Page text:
UPDATE: Conversion Narrative Redux: Health, Wealth, Travel, and Contemporary Bestselling Life Writing (NeMLA

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NeMLA 2014 / Harrisburg (deadline extended)
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Are the "new" conversion narratives, such as Elizabeth Gilbert's 2006 *Eat, Pray, Love: One Woman's Search for Everything Across Italy, India, and Indonesia*, Mary Karr's 2009 *LIT*, or even Cheryl Strayed's 2012 *Wild: From Lost to Found on the Pacific Crest Trail* really about the authors' spiritual experiences, or does something else lurk beneath the surface? Are they about being healthy, in any sense of the word? Are they about attaining material wealth? Are they travel narratives? Or are they some combination? This panel seeks to interrogate the connections between physical and mental health, material wealth, spirituality, and the bestselling conversion memoir of the twenty-first century. Conversion narrative itself is as old as the United States; in recent years, however, it has experienced a resurgence in its publication and readership.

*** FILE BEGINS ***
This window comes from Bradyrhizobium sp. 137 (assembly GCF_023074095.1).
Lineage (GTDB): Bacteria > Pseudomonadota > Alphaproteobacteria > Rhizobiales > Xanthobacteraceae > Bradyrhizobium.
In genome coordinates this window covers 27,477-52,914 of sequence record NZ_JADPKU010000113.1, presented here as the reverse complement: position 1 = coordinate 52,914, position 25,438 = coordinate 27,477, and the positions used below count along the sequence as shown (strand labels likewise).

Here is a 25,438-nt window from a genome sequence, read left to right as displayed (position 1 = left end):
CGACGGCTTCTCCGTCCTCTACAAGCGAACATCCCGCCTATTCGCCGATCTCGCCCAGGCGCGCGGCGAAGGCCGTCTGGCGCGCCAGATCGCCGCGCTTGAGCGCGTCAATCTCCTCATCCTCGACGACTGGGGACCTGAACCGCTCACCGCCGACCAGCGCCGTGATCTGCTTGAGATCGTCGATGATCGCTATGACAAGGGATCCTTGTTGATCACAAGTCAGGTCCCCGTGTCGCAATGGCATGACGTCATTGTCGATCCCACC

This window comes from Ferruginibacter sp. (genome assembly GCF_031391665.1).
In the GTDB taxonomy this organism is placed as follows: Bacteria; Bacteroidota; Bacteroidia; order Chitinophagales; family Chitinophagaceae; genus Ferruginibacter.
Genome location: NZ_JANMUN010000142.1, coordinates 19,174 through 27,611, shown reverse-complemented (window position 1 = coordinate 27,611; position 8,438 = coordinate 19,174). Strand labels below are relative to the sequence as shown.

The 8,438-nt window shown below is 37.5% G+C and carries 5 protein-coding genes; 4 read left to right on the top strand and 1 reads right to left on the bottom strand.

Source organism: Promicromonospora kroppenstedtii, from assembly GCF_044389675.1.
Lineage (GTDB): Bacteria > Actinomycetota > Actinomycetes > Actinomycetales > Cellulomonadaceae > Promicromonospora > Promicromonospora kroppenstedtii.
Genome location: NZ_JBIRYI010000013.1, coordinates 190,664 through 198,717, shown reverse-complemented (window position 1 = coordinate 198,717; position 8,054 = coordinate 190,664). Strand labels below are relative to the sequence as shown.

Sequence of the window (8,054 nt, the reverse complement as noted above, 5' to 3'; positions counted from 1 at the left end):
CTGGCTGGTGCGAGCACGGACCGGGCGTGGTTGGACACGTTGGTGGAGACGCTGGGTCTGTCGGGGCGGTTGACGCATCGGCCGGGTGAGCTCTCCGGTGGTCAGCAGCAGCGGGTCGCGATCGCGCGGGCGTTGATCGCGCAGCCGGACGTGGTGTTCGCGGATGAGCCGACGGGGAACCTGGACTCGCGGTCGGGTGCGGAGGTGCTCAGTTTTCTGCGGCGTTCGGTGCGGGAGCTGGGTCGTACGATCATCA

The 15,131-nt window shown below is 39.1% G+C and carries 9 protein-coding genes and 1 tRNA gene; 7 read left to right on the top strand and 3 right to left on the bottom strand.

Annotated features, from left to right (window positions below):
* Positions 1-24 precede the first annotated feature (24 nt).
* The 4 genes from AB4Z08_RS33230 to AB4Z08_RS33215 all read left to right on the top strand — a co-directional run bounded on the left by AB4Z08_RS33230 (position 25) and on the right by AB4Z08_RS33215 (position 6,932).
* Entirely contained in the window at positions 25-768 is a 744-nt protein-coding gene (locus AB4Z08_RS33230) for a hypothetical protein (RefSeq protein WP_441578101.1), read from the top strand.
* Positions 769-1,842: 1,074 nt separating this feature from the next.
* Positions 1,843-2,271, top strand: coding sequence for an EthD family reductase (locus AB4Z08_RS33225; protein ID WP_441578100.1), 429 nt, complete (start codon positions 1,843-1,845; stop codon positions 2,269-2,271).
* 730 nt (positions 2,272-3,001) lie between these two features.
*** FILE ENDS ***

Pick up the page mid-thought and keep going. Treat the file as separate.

We will address the narrative and socio-political connections between physical and mental health, material wealth, and the bestselling travel memoir of the twenty-first century. Topics may include, but are not limited to: narrative analyses of contemporary travel memoir; the connections between the travel memoir and biopower and/or imperialism; whether self-regulation is embedded in such texts, or if they subvert the notion of such; religion, travel, and life writing.

Please submit 250-500 word abstracts (preferably .pdf attachments) to Kate Birdsall (birdsal5@msu.edu) no later than October 14, 2013.

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